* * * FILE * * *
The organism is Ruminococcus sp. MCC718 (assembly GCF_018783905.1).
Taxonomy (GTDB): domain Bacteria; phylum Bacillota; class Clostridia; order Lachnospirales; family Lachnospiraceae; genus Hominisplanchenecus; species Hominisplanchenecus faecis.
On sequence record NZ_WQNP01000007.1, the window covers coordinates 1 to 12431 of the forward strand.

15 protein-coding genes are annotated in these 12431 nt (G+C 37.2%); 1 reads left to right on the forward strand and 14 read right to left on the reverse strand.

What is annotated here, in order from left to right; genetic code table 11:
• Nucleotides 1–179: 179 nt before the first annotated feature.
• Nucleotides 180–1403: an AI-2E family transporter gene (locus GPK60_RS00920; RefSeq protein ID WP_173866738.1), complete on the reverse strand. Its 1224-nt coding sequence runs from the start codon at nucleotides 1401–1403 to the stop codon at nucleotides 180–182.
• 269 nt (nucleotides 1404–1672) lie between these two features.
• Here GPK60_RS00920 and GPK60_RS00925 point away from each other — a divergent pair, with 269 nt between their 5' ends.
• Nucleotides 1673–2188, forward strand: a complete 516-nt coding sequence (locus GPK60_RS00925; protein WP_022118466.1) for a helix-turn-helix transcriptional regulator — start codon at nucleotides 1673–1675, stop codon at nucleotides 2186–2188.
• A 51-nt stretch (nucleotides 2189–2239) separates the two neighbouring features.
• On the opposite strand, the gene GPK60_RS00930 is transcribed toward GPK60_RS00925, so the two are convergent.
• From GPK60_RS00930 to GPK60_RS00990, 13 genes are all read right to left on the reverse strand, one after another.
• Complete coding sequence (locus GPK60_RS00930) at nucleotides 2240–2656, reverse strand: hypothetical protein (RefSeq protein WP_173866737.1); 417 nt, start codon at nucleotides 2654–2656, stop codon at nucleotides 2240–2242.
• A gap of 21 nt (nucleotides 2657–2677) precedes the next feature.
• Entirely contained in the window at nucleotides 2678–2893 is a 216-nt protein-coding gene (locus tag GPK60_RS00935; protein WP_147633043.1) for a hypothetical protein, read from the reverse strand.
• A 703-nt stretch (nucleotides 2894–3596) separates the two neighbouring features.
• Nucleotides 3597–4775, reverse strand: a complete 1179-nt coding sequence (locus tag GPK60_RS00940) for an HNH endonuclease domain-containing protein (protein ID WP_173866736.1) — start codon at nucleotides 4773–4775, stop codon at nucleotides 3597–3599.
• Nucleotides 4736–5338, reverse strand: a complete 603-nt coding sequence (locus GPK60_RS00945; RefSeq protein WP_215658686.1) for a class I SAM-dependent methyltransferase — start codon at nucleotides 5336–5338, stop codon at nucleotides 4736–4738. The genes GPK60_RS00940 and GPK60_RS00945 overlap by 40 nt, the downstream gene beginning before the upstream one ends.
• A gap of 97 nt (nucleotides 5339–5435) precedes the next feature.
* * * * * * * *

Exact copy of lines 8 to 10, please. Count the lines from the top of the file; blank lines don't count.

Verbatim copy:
• 269 nt (nucleotides 1404–1672) lie between these two features.
• Here GPK60_RS00920 and GPK60_RS00925 point away from each other — a divergent pair, with 269 nt between their 5' ends.
• Nucleotides 1673–2188, forward strand: a complete 516-nt coding sequence (locus GPK60_RS00925; protein WP_022118466.1) for a helix-turn-helix transcriptional regulator — start codon at nucleotides 1673–1675, stop codon at nucleotides 2186–2188.